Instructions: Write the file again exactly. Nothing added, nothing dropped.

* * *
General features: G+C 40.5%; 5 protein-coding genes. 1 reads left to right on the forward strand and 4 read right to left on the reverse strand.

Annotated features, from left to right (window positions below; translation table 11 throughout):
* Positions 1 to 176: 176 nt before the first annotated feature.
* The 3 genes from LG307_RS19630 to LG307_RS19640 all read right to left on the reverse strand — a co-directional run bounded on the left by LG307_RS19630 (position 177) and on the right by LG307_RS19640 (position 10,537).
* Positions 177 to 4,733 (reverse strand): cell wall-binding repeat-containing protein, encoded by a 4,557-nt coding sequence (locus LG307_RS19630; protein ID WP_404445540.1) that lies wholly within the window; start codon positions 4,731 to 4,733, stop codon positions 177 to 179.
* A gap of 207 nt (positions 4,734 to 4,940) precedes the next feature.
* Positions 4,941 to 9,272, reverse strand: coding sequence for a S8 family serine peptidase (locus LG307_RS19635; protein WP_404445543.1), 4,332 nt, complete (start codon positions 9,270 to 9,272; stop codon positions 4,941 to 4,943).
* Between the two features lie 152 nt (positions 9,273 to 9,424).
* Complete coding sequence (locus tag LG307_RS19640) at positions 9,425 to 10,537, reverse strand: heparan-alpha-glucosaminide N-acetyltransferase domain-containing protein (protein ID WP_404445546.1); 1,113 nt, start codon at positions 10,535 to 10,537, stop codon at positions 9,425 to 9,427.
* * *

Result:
General features: G+C 40.5%; 5 protein-coding genes. 1 reads left to right on the forward strand and 4 read right to left on the reverse strand.

Annotated features, from left to right (window positions below; translation table 11 throughout):
* Positions 1 to 176: 176 nt before the first annotated feature.
* The 3 genes from LG307_RS19630 to LG307_RS19640 all read right to left on the reverse strand — a co-directional run bounded on the left by LG307_RS19630 (position 177) and on the right by LG307_RS19640 (position 10,537).
* Positions 177 to 4,733 (reverse strand): cell wall-binding repeat-containing protein, encoded by a 4,557-nt coding sequence (locus LG307_RS19630; protein ID WP_404445540.1) that lies wholly within the window; start codon positions 4,731 to 4,733, stop codon positions 177 to 179.
* A gap of 207 nt (positions 4,734 to 4,940) precedes the next feature.
* Positions 4,941 to 9,272, reverse strand: coding sequence for a S8 family serine peptidase (locus LG307_RS19635; protein WP_404445543.1), 4,332 nt, complete (start codon positions 9,270 to 9,272; stop codon positions 4,941 to 4,943).
* Between the two features lie 152 nt (positions 9,273 to 9,424).
* Complete coding sequence (locus tag LG307_RS19640) at positions 9,425 to 10,537, reverse strand: heparan-alpha-glucosaminide N-acetyltransferase domain-containing protein (protein ID WP_404445546.1); 1,113 nt, start codon at positions 10,535 to 10,537, stop codon at positions 9,425 to 9,427.